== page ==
By Wheatley, NadiaIllustrated by Searle, Ken
Playing, learning, helping, sharing, having fun, showing respect. There are things which Indigenous children have been doing for thousands upon thousands of years. In traditional times, kids didn't have to go to school. The land was their school, and their playground. 'I thought ...my backyard was the biggest in the whole world! We had the ocean and sand dunes and lots of bush where lantana grew...We played hide-and-seek in the bush and among the dunes. Sometimes we played till it was nearly dark, even though we knew that Dad was very strict. He warned us that if we didn't get home before the sun went down the Little Hairy Men would get us.' - Elaine RussellSince European people have come to Australia, Aboriginal children have taken on some new games and toys, but they have continued to practice their culture. Whether they live on a remote outstation or in a busy city, Indigenous kids are still learning from country, and from their community.Read more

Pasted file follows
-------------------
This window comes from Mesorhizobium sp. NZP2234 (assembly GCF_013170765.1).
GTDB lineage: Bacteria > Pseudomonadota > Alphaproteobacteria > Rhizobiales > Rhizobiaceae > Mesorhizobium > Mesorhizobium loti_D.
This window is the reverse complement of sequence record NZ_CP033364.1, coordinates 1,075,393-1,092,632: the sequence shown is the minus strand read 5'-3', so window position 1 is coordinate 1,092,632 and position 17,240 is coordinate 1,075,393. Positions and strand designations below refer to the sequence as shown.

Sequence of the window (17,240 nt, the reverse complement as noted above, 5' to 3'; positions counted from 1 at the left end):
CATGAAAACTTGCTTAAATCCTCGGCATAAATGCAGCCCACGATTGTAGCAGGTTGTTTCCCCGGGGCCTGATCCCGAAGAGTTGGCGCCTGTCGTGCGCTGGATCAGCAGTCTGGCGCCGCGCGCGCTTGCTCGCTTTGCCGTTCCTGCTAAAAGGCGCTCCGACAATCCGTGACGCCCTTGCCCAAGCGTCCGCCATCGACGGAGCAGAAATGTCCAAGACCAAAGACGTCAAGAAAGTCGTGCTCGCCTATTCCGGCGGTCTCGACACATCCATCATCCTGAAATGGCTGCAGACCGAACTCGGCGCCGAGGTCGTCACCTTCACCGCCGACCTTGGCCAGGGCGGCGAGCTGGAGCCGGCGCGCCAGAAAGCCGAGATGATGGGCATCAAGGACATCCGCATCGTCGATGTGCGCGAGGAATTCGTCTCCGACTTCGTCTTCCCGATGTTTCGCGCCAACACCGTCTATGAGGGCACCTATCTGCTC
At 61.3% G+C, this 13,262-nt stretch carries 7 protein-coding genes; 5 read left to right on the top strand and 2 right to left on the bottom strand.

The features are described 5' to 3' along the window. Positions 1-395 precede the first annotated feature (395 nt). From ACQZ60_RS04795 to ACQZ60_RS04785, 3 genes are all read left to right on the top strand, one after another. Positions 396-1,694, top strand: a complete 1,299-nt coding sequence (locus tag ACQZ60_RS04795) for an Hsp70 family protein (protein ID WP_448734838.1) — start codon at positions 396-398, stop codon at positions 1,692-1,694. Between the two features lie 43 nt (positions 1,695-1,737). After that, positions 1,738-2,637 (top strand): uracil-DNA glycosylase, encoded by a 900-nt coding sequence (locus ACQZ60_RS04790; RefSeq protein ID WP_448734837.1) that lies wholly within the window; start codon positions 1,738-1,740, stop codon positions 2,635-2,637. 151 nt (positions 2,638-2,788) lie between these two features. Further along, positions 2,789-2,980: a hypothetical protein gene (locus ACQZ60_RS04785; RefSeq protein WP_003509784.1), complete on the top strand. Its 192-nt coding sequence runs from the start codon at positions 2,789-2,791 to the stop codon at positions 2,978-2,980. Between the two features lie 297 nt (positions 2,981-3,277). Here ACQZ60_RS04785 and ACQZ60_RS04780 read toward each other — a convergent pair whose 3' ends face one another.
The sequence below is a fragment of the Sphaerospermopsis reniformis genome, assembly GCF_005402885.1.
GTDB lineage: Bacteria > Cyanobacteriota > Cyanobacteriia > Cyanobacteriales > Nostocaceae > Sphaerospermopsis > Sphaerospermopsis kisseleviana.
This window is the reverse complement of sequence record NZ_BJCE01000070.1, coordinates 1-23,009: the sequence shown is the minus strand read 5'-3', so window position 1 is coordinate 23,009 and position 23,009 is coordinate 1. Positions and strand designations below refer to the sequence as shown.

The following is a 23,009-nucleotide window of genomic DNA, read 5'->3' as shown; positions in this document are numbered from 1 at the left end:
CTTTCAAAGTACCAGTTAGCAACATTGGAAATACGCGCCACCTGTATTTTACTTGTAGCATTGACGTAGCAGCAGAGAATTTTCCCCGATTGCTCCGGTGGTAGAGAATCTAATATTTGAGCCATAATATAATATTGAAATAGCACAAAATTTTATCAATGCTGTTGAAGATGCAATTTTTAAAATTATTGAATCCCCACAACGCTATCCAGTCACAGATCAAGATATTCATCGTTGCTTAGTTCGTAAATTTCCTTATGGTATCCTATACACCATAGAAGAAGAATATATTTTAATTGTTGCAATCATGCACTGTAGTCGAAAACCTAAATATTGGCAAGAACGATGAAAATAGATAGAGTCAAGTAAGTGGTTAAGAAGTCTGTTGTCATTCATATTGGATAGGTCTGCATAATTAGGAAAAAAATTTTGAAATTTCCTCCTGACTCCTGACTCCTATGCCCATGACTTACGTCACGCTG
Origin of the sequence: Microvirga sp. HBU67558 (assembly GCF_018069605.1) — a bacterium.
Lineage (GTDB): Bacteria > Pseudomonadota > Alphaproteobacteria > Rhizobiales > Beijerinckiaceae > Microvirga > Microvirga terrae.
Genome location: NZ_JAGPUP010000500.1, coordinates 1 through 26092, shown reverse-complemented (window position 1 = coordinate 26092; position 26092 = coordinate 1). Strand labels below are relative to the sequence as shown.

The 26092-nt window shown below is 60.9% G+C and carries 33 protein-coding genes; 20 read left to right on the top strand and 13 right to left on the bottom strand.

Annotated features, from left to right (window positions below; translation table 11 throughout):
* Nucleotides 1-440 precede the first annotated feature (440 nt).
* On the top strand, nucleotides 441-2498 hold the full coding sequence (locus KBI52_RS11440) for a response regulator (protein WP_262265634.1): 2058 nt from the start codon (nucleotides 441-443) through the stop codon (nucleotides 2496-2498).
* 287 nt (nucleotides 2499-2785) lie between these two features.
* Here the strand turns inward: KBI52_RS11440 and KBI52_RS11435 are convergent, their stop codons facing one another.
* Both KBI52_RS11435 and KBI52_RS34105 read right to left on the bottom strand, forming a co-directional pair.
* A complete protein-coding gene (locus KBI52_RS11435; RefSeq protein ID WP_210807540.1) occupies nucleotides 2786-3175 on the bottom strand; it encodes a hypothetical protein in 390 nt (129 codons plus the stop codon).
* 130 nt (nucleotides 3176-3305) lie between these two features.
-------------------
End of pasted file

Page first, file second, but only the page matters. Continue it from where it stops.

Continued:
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NADIA WHEATLEY, the compiler of Playground, is an award-winning author and historian whose books over some thirty years reflect a commitment to issues of Reconciliation, social justice and the conservation of the environment. Together with KEN SEARLE, the book's illustrator and designer, Nadia worked as a consultant at Papunya School (Northern Territory) during the late 1990s, when the school was developing its own two-way model of education. At this time, Ken and Nadia were privileged to experience Indigenous principles of learning in action. As part of their work, they assisted forty Anangu staff and students with the production of the Papunya School Book of Country and History, which in 2002 won the New South Wales Premier's History for Young People Award as well as the award given by the Children's Book Council of Australia for the best information book of the year. Nadia and Ken later mentored Papunya artist Mary Malbunka through the process of writing and illustrating her award-winning picture book memoir, When I Was Little, like You. In Playground, Nadia Wheatley and Ken Searle move outwards from the centre of Australia to continue their journey of listening to Aboriginal people and learning from country. DR JACKIE HUGGINS AM is of the Bidjara and Birri-Gubba Juru people of Queensland. As well as being a renowned historian, Jackie has held leadership positions in many Indigenous organisations across the country for over two decades, and she is a former Co-Chair of Reconciliation Australia. In her role as Indigenous Consultant to Playground, Jackie acted as adviser and 'critical friend' to the book's compiler, Nadia Wheatley.
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